Enid sighed as she stretched out her aching spine. She’d been on her feet for almost two days and she just wasn’t as young as she used to be. If this catastrophe had occurred twenty years ago, she’d have been in much better shape for one, and Derrion would have still been with her.
Her heart panged as she thought of her departed husband. The memory of him still ached and she tried to avoid thinking of him too often. You could only prick your finger on a thorn so many times before you learn to stop poking.
She’d thought that with the disaster that had befallen her nation, and the hectic days that had followed, she wouldn’t think of him much as she’d be occupied. And she had been occupied, to an absurd degree. Enid wasn’t certain that even at the height of her trading enterprise that she’d ever worked this much. Despite the lack of rest, the endless list of problems that people insisted on dropping on her table, she found herself thinking of Derrion more and more.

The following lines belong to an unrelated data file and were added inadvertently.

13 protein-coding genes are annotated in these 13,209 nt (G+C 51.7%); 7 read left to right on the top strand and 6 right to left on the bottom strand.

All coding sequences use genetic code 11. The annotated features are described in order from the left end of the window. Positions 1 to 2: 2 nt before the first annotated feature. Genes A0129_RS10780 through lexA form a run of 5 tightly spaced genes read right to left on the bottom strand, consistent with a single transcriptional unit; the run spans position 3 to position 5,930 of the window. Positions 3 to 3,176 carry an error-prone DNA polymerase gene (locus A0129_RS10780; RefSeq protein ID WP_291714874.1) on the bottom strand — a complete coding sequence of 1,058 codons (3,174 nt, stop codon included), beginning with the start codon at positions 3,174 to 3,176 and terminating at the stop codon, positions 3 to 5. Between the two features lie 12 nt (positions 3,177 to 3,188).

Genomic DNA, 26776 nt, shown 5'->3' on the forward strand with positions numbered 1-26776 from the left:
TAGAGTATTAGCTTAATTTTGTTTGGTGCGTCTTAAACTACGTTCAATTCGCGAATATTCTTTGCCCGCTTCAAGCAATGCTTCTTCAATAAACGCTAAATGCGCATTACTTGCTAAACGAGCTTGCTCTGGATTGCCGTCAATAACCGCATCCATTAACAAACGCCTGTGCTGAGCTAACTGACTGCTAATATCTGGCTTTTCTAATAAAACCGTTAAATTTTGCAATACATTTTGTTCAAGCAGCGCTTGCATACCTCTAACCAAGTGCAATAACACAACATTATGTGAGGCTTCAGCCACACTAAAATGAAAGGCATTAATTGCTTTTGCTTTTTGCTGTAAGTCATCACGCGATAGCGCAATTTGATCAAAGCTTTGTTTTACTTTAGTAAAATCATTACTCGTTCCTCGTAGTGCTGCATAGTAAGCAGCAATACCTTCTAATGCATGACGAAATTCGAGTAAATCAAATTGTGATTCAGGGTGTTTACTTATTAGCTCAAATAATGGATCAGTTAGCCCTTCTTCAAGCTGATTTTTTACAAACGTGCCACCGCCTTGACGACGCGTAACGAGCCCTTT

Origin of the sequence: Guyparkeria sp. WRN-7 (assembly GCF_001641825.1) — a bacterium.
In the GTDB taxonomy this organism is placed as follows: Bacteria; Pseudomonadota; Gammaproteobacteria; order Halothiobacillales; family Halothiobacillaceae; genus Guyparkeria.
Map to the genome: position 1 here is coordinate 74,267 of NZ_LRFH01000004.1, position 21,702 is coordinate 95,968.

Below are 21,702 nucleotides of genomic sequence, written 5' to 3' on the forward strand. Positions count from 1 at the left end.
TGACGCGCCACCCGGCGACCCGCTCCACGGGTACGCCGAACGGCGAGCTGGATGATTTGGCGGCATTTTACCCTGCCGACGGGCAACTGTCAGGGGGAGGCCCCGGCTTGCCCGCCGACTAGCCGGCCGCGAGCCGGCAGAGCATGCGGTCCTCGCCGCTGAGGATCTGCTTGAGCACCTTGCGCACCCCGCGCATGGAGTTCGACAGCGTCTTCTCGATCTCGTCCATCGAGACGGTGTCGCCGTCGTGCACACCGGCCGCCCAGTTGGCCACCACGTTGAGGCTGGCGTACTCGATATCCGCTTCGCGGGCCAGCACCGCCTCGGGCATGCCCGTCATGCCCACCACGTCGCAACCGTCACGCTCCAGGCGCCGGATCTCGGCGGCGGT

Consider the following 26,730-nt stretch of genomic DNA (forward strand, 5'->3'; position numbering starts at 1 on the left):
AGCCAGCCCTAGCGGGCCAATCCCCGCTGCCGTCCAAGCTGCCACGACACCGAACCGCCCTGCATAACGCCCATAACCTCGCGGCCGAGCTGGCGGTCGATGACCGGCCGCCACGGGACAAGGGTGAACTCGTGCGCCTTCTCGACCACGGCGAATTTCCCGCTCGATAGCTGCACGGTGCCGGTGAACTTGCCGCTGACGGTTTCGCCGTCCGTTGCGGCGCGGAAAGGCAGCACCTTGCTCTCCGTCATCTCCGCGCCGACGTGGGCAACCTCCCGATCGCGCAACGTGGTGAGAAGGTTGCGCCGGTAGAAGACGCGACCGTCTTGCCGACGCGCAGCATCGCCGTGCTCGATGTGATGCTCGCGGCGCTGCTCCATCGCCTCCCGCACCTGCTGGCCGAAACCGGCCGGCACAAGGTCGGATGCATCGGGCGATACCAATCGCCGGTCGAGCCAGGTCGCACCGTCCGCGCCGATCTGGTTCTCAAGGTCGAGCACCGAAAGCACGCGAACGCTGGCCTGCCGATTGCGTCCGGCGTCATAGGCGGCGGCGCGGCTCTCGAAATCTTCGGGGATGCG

He would have been the perfect person to lead these people.
His slow, warm smile, his quiet strength and the short cut hair that he never bothered to take of that hung in his eyes. Even as he aged he’d never lost his affable nature, able to talk to the powerful and the poor in exactly the same way with nobody taking offense.
A legend with the sword, able to unlock a rare class after years of training and delving, he’d achieved a level of skill that Liria had perhaps not seen since its founding. In this situation, his strength, his confidence and his compassion would have seen these people through, Enid had no doubt about that.